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The F Word: Finance is not a dirty word, but getting personal about your bank account can elicit a whole range of emotions. Financial therapist Tracy Hackett is on the case, getting the conversation started and offering smart solutions to pay down credit card debt

It’s not sex, politics or your favourite Dancing With the Stars team – nothing else elicits strong, deep-rooted emotion like money. We want to believe money is logical and mathematical but, in reality, everyone has emotional beliefs that can make it hard to talk about and prevent us from doing what we know we need to do. How we feel about money impacts everything!

Money Matters: The Credit Card Dilemma and How to Pay Credit Card Debt

The Case

My partner has been out of work during the pandemic and while we’ve been very careful about our spending we have run up some credit card debt. For the first time in my life I haven’t been able to pay my credit card balance in full. I’m so embarrassed.

Meet Maggie

Strong, successful, and talented, she understands that the expenses they have put on their credit cards were necessary and not frivolous. But, she has an ingrained sense of responsibility when it comes to money. Growing up in a lower middle class family taught her that money was serious and that people who weren’t responsible with their money should be ashamed of themselves. This ingrained belief has served Maggie well for the most part, but her emotions are at odds with her practical, intelligent self. She knows logically that the carrying of some credit card balance is just temporary and that her partner will soon be going back to work on a graduated schedule. It means that they will soon be able to pay the credit cards in full but still, she can’t help but feel ashamed and disappointed in herself. Tension is starting to mount as her partner, while very committed to monitoring their spending and being careful, reminds her that everyone is challenged right now and not paying the credit cards in full just this once is no big deal.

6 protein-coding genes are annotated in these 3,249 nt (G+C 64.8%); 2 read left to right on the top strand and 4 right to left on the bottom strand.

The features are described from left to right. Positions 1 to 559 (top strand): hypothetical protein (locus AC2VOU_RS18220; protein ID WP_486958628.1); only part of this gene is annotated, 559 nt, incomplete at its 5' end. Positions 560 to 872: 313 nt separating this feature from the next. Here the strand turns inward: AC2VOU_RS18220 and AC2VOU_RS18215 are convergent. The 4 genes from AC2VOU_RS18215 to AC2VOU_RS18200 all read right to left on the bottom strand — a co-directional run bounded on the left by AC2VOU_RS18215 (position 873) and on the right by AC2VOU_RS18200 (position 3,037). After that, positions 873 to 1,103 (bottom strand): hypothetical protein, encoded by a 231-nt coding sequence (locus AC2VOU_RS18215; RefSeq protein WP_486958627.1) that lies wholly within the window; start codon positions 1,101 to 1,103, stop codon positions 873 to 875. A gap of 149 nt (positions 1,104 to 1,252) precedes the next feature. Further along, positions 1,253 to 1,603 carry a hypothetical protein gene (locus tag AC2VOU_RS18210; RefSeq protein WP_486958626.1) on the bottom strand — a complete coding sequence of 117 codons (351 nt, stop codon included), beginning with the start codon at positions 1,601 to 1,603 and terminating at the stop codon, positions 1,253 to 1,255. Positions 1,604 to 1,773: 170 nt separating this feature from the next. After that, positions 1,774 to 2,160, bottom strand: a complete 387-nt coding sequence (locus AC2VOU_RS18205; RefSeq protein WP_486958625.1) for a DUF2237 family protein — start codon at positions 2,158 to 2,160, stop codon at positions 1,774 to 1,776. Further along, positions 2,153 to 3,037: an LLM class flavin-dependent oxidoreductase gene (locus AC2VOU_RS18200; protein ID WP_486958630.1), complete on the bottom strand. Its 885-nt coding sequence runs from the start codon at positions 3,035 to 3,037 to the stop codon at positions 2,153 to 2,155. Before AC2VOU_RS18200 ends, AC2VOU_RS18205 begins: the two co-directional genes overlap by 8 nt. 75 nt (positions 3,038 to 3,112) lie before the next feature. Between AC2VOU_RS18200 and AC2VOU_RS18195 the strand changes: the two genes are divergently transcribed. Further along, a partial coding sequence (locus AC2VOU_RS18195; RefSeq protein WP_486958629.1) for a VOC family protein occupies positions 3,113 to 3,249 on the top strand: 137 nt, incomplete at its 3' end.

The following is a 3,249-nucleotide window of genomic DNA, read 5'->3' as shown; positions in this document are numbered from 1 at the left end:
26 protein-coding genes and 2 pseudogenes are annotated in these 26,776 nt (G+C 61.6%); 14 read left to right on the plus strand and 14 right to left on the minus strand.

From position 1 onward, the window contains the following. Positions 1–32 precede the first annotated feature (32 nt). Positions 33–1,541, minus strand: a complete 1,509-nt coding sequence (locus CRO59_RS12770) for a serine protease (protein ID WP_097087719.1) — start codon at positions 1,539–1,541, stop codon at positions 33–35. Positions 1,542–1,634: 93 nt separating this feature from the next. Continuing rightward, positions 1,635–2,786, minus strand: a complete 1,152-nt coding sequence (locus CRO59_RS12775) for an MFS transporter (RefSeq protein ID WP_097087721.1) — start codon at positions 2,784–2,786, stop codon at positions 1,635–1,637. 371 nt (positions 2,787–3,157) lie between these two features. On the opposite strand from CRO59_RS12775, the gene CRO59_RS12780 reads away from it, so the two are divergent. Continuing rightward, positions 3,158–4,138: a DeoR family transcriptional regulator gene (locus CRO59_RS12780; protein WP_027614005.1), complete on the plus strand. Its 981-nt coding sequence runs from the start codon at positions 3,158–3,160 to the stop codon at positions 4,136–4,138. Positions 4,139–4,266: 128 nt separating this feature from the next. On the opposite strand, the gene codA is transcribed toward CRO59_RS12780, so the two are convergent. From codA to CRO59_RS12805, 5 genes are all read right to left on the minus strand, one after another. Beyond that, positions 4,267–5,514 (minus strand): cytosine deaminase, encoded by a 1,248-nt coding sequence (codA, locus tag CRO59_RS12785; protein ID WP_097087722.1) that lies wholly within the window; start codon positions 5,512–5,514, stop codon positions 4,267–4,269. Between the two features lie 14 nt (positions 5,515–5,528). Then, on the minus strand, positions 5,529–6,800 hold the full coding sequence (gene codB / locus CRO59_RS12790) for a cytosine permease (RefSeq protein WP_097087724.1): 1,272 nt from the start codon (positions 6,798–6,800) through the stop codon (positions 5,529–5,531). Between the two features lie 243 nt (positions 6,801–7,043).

How can Maggie deal with her finances and her emotions? Here’s my advice:

  • Maggie should try to remind herself that while they had tough times, even her parents didn’t experience a pandemic. They, too, might have had to carry credit card balances for a few months.
  • Review the terms and conditions of each credit card. As she has always paid her cards in full each month, Maggie is not familiar with the interest rates and fees each card has. Understanding how each credit card issuer calculates interest, when the interest is compounded, and if there are any monthly fees for carrying a balance will help her know which balances to pay first once the second income kicks in. This thoughtful and purposeful action will help her feel more like her responsible self.
  • Establish a personal repayment plan that she and her partner agree on, which may exceed the minimum required by the credit card companies – and that is being responsible. Maggie’s shame, however, may compel her to pay off the cards faster than is comfortable or manageable. She needs to make sure she doesn’t repay this debt at the expense of something else, such as monthly savings contributions at work or cashing in savings that would trigger excessive tax liability. 
  • When the cards are paid off – and they will be – celebrate! Maggie needs to pat herself on the back for taking such a practical approach to a demanding situation!

Keep your questions coming by emailing us at thefword@boldmagazine.ca

Tracy Hackett is the CEO & Principal at F Word Coaching Inc., a company dedicated to helping you be more successful through understanding your neuro-energetic relationship with money.

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